(leading coefficient)

Comparing the analyses for the second- and third-degree polynomials, 
you can see that the change in sign is because of the odd and even 
degrees of the polynomials.

Note we also see for a third-degree polynomial that

(3) c = a(r1r2+r1r3+r2r3)

If we call "r1r2+r1r3+r2r3" the "sum of the roots taken two at a 
time", then we have that this sum is c/a.

This sum of the roots taken two at a time may at first seem of little 
use; however, i have seen numerous questions on tests from math 
competitions which ask you to find an equation if the sum of the 
reciprocals of the roots is some given number.  If the roots are r1, 
r2, and r3, then the sum of the reciprocals of the roots is

   1    1    1   r2r3+r1r3+r1r2
  -- + -- + -- = --------------
  r1   r2   r3       r1r2r3

This fraction has the sum of the roots taken two at a time as the 
numerator and the product of the roots as the denominator, so knowing 
that the sum of the roots two at a time is c/a is useful.

Summarizing the results for a polynomial equation of degree 3:

  ... sum of roots taken one at a time = -b/a

  ... sum of roots taken two at a time = c/a

  ... sum of roots taken three at a time = -d/a

And of course for a polynomial of degree 3, the "sum of the roots 
taken three at a time" is just the product of the roots.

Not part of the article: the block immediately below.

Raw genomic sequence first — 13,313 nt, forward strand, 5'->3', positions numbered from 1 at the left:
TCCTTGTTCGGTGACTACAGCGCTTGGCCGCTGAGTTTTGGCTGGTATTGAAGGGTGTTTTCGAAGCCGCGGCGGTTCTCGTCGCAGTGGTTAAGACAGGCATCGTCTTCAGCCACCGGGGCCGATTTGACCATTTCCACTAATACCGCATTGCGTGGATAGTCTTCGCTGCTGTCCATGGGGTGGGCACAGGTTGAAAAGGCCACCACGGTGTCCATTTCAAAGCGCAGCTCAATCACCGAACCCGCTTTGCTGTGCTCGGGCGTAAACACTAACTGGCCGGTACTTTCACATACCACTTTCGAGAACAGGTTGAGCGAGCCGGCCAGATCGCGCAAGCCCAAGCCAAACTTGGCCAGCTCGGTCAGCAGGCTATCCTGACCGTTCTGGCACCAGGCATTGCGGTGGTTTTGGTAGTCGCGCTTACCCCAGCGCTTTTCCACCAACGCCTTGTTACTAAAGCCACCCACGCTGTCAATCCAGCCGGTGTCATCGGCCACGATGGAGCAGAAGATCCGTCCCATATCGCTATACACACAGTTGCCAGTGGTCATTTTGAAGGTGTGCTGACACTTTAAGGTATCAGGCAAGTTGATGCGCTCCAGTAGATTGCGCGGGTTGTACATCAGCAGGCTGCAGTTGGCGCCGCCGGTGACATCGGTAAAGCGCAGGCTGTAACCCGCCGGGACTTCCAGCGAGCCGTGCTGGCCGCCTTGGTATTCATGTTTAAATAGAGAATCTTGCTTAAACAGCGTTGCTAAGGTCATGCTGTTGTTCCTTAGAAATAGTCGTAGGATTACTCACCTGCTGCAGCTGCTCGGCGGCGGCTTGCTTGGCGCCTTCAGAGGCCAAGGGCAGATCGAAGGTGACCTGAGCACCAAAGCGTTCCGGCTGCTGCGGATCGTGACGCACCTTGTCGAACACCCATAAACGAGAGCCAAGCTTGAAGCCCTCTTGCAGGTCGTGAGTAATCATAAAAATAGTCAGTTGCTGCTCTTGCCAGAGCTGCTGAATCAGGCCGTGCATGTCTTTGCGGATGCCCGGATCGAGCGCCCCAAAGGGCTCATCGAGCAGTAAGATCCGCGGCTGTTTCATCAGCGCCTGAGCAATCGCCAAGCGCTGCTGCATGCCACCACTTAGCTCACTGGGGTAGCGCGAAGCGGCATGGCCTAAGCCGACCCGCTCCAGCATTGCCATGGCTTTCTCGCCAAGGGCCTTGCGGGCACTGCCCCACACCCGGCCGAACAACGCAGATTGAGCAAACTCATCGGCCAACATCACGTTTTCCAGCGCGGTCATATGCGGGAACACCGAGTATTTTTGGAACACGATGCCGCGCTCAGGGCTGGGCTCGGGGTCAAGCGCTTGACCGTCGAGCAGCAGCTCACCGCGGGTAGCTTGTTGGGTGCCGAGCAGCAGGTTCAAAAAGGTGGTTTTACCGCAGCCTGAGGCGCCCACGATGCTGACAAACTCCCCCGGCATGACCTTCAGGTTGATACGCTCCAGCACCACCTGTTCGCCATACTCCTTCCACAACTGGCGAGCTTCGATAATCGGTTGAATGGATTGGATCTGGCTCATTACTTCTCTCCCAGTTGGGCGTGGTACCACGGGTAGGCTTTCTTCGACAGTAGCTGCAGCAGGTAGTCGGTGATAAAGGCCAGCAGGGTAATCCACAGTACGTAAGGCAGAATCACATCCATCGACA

You can go through the same analysis for your fourth-degree 
equation.  By comparing the equations

  a(x-r1)(x-r2)(x-r3)(x-r4) = 0

and

  ax^4 + bx^3 + cx^2 + dx + e = 0

you will find that

  ... sum of roots taken one at a time = -b/a

  ... sum of roots taken two at a time = c/a

  ... sum of roots taken three at a time = -d/a

  ... sum of roots taken four at a time = e/a

And similar analyses for higher-degree polynomials will show similar 
results.  For example, for the polynomial

  ax^10 + bx^9 + cx^8 + ... + ix^2 + jx + k

you can determine that

  ... sum of roots taken one at a time = -b/a

  ... sum of roots taken two at a time = c/a

  ... sum of roots taken three at a time = -d/a

  ...  (etc., etc.,...)

  ... sum of roots taken eight at a time = i/a

  ... sum of roots taken nine at a time = -j/a

  ... sum of roots taken ten at a time = k/a

Summarizing the major results of these analyses, we have the 
following, for the roots of a polynomial of degree n:

(1) the sum of the roots is always (-b/a), where a and b are the 
coefficients of the x^n and x^(n-1) terms of the polynomial; and

(2) if we denote the constant term of the polynomial by "C(0)", then 
the product of the roots ("the sum of the roots taken n at a time") 
is equal to (C(0)/a) if n is even or to (-C(0)/a) if n is odd.

Of less frequent usefulness is that, if we denote the coefficient of 
the linear term of the polynomial by "C(1)", then the sum of the 
roots taken (n-1) at a time is (-C(1)/a) if n is even or to (C(1)/a) 
if n is odd.

I hope all of this helps.  Please write back if you have any further 
questions about any of this.

- Doctor Greenie, The Math Forum
  http://mathforum.org/dr.math/ 
Associated Topics:
High School Basic Algebra